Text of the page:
Fresh herbs make many other foods heart-healthy when they replace salt, sugar, and trans fats. These flavor powerhouses, along with nuts, berries -- even coffee -- form a global approach to heart-wise eating. Read on for more delicious ways to fight heart disease, stroke, high blood pressure, high cholesterol, and diabetes.
Fact: Rosemary, sage, oregano, and thyme contain antioxidants.
Mild, tender black beans are packed with heart-healthy nutrients including folate, antioxidants, magnesium, and fiber -- which helps control both cholesterol and blood sugar levels.
Tip: Canned black beans are quick additions to soups and salads. Rinse to remove extra sodium.
Red Wine and Resveratrol
If you drink alcohol, a little red wine may be a heart-healthy choice. Resveratrol and catechins, two antioxidants in red wine, may protect artery walls. Alcohol can also boost HDL, the good cholesterol.
Tip: Don't exceed one drink a day for women; one to two drinks for men -- and talk to your doctor first. Alcohol may cause problems for people taking aspirin and other medications. Too much alcohol actually hurts the heart.
Salmon: Super Food
A top food for heart health, it's rich in the omega-3s EPA and DHA. Omega-3s may lower risk of rhythm disorders and reduce blood pressure. Salmon also lowers blood triglycerides and reduces inflammation. The American Heart Association recommends two servings of salmon or other oily fish a week.
Tip: Bake in foil with herbs and veggies. Toss extra cooked salmon in fish tacos and salads.
Tuna for Omega-3s
Tuna is a good source of heart-healthy omega-3s; it generally costs less than salmon. Albacore (white tuna) contains more omega-3s than other tuna varieties. Reel in these other sources of omega-3s, too: mackerel, herring, lake trout, sardines, and anchovies.
Tip: Grill tuna steak with dill and lemon; choose tuna packed in water, not oil.
Extra Virgin Olive Oil
This oil, made from the first press of olives, is especially rich in heart-healthy antioxidants called polyphenols, as well as healthy monounsaturated fats. When olive oil replaces saturated fat (like butter), it can help lower cholesterol levels. Polyphenols may protect blood vessels.
Tip: Use for salads, on cooked veggies, with bread. Look for cold-pressed and use within six months.
A small handful of walnuts (1.5 ounces) a day may lower your cholesterol and reduce inflammation in the arteries of the heart. Walnuts are packed with omega-3s, monounsaturated fats, and fiber. The benefits especially come when walnuts replace bad fats, like those in chips and cookies -- and you don't increase your calorie count.
Tip: A handful has nearly 300 calories. Walnut oil has omega–3s, too; use in salad dressings.
Slivered almonds go well with vegetables, fish, chicken, even desserts, and just a handful adds a good measure of heart health to your meals. They're chock full of plant sterols, fiber, and heart-healthy fats. Almonds may help lower LDL cholesterol and reduce the risk of diabetes.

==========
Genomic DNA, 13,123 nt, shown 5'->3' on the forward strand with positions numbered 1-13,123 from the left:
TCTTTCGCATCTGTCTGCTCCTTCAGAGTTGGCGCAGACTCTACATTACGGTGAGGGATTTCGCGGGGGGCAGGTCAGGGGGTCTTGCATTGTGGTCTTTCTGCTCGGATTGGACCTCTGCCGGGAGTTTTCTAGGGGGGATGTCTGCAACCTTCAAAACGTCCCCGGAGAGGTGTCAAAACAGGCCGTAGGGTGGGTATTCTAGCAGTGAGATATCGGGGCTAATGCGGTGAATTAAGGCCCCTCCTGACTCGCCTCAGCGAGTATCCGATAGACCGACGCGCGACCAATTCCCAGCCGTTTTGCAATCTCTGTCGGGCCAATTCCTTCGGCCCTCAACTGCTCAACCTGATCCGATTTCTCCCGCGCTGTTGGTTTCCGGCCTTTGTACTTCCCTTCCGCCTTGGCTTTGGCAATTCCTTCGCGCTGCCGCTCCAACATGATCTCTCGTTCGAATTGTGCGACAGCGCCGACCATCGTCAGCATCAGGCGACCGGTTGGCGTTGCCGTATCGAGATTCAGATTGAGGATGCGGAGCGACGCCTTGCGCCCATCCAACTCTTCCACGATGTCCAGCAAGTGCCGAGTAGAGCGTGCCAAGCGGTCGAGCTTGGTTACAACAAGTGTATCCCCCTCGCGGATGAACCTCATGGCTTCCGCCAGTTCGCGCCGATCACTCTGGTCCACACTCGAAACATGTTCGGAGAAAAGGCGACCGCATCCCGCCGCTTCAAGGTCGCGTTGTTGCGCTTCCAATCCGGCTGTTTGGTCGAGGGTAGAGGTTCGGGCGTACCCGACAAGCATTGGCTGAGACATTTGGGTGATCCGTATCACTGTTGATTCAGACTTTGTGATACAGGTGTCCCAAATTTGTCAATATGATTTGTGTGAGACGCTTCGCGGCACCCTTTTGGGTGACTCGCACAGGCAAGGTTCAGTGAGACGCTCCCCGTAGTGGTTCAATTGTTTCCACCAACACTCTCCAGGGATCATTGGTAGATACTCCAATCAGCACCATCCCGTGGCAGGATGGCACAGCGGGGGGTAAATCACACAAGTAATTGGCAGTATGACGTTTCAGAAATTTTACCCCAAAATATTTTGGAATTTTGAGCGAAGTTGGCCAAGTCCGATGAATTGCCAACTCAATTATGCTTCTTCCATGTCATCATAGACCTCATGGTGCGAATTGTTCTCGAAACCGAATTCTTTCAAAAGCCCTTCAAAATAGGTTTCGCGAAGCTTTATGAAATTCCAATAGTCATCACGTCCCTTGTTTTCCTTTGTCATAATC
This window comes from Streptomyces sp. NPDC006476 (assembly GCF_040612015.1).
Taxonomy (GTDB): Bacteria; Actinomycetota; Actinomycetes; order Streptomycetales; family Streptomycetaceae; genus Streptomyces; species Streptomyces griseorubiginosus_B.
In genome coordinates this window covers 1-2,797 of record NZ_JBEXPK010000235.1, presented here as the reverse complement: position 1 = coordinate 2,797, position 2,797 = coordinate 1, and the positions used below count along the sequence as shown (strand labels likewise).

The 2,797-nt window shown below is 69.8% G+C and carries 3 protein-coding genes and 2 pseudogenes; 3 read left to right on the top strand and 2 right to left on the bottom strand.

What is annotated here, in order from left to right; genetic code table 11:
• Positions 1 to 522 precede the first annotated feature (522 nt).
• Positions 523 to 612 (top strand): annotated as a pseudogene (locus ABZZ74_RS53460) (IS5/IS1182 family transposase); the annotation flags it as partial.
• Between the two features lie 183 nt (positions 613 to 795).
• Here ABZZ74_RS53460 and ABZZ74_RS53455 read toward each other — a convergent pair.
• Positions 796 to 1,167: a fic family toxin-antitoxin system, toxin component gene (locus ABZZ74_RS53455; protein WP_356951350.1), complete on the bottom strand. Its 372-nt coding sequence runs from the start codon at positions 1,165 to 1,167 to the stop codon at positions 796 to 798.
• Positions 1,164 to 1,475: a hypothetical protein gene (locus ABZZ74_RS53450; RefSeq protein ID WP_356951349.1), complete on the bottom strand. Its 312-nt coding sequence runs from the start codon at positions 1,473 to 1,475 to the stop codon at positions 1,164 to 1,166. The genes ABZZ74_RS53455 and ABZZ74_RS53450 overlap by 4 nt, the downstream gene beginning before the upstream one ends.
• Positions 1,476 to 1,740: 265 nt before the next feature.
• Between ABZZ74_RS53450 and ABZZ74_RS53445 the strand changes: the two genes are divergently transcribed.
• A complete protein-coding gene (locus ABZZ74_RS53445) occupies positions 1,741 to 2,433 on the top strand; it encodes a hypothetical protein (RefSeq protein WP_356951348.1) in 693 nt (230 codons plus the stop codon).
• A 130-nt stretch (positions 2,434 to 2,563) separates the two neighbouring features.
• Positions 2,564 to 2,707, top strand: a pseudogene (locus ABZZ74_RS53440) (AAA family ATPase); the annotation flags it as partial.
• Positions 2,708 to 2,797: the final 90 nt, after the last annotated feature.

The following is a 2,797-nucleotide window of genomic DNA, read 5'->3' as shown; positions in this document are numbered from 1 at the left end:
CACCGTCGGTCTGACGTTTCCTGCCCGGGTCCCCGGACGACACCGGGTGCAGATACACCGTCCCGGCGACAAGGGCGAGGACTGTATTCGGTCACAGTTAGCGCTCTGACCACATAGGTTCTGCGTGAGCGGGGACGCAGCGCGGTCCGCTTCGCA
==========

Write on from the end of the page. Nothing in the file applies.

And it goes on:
Tip: Toast to enhance almonds' creamy, mild flavor.
These green soybeans are moving beyond Japanese restaurants, where they're a tasty appetizer. They're packed with soy protein, which can lower blood triglyceride levels. A half cup of edamame also has 9 grams of cholesterol-lowering fiber -- equal to four slices of whole-wheat bread.
Tip: Try frozen edamame, boil, and serve warm in the pod.
Make soy protein the main attraction more often at dinnertime by cooking with tofu instead of red meat. You gain all the heart-healthy minerals, fiber, and polyunsaturated fats of soy -- and you avoid a load of artery-clogging saturated fat.
Tip: Chop firm tofu, marinate, then grill or stir-fry, going easy on the oil. Add tofu to soups for protein with no added fat.
Sweet potatoes are a hearty, healthy substitute for white potatoes for people concerned about diabetes. With a low glycemic index, these spuds won't cause a quick spike in blood sugar. Ample fiber, vitamin A, and lycopene add to their heart-healthy profile.
Tip: Enhance their natural sweetness with cinnamon and lime juice, instead of sugary toppings.
This sweet, juicy fruit contains the cholesterol-fighting fiber pectin -- as well as potassium, which helps control blood pressure. A small study shows that OJ may improve blood vessel function and modestly lower blood pressure through the antioxidant hesperidin.
Tip: A medium orange averages 62 calories, with 3 grams of fiber.
The dark green, leafy vegetable is rich in potassium and magnesium, minerals that help control blood pressure. Fiber, vitamin A, and the antioxidants, lutein and zeaxanthin, add to the heart-healthy profile.
Tip: Serve with grilled meats or as a bed for fish. Saute with olive oil and garlic until wilted, season with herbs and pepper.
The latest research on carrots shows these sweet, crunchy veggies may help control blood sugar levels and reduce the risk of developing diabetes. They're also a top cholesterol-fighting food, thanks to ample amounts of soluble fiber -- the kind found in oats.
Tip: Sneak shredded carrots into spaghetti sauce and muffin batter.
Try this nutty, whole grain in place of rice with dinner or simmer barley into soups and stews. The fiber in barley can help lower cholesterol levels and may lower blood glucose levels, too.
Tip: Hulled or "whole grain" barley is the most nutritious. Barley grits are toasted and ground; nice for cereal or as a side dish. Pearl barley is quick, but much of the heart-healthy fiber has been removed.